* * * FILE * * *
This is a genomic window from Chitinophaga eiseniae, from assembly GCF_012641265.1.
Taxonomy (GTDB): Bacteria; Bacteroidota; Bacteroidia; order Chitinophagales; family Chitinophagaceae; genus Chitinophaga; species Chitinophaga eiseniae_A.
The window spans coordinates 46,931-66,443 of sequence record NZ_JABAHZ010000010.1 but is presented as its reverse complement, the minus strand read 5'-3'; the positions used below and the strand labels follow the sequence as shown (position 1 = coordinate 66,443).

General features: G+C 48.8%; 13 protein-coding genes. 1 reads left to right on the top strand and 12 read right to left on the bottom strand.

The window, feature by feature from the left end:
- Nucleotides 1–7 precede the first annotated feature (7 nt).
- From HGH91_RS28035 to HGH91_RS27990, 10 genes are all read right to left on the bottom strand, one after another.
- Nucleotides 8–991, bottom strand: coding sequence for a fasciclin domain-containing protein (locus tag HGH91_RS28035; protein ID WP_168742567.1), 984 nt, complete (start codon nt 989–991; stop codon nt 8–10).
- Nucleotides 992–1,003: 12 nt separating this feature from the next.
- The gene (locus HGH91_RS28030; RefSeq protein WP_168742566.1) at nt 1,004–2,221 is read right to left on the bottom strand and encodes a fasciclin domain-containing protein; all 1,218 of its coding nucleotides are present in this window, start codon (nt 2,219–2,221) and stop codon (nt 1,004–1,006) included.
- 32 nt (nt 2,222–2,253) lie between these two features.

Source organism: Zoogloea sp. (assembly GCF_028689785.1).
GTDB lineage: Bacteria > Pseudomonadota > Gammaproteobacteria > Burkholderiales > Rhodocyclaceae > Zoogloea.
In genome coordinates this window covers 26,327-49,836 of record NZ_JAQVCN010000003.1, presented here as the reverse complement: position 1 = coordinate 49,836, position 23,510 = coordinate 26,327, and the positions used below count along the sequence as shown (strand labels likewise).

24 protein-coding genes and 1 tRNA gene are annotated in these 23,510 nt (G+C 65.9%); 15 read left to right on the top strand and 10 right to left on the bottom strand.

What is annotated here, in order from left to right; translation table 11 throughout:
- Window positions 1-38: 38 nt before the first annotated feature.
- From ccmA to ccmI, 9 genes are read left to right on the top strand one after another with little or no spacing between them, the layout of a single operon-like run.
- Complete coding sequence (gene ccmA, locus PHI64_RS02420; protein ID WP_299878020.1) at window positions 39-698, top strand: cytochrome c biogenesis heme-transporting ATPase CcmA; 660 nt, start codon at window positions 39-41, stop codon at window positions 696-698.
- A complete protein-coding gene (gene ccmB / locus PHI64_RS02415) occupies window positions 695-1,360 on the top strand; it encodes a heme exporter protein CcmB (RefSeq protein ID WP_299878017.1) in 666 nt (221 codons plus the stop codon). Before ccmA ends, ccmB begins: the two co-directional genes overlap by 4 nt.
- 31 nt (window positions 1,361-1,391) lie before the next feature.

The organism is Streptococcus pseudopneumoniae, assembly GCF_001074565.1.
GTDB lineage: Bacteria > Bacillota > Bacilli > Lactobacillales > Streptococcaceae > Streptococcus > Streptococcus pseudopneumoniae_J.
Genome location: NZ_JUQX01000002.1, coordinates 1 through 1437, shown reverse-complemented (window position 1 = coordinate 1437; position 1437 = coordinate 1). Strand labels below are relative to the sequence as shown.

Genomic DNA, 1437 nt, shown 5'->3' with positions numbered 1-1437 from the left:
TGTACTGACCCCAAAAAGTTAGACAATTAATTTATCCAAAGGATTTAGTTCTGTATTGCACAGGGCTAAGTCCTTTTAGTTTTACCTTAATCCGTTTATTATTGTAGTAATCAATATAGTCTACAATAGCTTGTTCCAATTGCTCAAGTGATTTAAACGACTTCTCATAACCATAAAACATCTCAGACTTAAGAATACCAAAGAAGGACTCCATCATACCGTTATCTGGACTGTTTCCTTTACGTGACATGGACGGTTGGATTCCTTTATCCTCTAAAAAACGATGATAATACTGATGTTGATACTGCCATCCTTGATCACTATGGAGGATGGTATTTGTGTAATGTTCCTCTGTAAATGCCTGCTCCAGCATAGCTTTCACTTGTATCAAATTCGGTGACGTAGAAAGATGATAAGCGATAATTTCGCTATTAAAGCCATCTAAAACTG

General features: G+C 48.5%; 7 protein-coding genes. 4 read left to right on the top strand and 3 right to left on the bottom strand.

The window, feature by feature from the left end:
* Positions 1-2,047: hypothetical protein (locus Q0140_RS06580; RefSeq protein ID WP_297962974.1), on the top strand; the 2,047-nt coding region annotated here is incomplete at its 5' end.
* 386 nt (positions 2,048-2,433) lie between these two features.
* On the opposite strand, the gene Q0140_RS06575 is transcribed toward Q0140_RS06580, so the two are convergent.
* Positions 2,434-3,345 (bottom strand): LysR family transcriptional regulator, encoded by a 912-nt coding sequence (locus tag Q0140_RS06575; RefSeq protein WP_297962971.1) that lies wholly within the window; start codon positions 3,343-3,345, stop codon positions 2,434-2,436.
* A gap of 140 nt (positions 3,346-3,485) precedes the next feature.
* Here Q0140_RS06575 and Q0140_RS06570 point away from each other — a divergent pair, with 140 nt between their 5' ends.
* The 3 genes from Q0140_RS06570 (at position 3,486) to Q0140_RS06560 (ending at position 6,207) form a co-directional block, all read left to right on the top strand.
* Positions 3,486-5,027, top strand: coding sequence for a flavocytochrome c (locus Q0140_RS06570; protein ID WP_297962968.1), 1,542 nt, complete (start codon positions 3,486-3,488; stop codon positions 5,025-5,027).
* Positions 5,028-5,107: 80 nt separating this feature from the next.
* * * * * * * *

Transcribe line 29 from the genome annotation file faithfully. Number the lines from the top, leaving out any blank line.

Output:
* Positions 1-2,047: hypothetical protein (locus Q0140_RS06580; RefSeq protein ID WP_297962974.1), on the top strand; the 2,047-nt coding region annotated here is incomplete at its 5' end.